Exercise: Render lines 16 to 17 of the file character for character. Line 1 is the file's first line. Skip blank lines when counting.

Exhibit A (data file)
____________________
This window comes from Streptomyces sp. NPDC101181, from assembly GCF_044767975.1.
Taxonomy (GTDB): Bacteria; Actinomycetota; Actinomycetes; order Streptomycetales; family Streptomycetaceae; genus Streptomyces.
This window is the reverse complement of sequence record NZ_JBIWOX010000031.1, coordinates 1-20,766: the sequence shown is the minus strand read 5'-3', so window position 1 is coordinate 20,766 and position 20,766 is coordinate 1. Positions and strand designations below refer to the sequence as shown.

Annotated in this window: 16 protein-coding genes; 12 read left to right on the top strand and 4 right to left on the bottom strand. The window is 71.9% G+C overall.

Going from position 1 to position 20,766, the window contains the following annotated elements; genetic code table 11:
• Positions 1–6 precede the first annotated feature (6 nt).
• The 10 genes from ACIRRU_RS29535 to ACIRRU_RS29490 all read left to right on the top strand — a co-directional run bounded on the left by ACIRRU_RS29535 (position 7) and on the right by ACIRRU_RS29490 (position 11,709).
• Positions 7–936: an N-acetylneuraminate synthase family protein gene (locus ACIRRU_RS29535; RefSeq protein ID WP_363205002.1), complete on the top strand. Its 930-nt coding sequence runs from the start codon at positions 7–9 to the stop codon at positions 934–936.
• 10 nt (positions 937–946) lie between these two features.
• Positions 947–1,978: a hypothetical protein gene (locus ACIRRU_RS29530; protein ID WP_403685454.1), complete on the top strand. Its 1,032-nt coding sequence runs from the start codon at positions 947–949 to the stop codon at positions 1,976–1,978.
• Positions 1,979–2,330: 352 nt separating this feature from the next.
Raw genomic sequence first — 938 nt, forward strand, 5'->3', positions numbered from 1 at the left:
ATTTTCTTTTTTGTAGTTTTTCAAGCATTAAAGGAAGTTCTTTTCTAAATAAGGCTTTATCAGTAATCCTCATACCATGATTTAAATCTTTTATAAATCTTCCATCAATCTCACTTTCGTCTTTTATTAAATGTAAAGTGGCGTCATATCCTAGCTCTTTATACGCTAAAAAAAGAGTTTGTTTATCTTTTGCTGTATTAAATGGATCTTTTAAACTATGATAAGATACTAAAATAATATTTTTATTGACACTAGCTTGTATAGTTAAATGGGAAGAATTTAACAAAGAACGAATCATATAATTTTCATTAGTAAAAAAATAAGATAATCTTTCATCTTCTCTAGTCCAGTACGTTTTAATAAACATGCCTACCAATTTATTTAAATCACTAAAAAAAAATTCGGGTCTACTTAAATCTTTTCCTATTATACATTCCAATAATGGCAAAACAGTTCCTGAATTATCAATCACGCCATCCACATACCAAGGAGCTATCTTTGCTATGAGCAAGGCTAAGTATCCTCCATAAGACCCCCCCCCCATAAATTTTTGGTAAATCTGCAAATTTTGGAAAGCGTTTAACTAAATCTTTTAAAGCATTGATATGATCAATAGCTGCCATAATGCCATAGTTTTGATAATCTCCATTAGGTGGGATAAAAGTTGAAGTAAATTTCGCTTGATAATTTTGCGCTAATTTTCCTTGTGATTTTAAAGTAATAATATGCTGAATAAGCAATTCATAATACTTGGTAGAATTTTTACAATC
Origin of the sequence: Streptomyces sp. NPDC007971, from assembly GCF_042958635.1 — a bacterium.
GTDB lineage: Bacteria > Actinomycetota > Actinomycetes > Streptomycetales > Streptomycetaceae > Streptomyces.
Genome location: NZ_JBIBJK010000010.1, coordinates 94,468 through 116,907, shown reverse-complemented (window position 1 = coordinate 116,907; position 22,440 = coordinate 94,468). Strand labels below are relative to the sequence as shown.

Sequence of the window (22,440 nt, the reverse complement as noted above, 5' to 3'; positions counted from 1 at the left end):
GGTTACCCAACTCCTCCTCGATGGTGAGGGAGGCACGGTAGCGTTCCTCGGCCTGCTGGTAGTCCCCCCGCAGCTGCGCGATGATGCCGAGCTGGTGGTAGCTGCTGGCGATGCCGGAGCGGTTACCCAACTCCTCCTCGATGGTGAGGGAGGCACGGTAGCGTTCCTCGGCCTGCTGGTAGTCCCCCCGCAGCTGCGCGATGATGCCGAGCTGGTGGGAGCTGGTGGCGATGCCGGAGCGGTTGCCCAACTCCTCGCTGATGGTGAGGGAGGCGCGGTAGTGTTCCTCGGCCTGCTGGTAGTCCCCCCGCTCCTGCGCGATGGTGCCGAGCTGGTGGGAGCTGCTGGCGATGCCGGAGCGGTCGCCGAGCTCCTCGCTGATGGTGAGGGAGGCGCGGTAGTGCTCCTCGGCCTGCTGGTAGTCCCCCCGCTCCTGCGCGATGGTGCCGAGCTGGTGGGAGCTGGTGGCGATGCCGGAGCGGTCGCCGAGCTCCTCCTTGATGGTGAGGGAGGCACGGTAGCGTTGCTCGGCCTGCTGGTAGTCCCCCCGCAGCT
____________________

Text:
Genome location: NZ_JBIBJK010000010.1, coordinates 94,468 through 116,907, shown reverse-complemented (window position 1 = coordinate 116,907; position 22,440 = coordinate 94,468). Strand labels below are relative to the sequence as shown.

Sequence of the window (22,440 nt, the reverse complement as noted above, 5' to 3'; positions counted from 1 at the left end):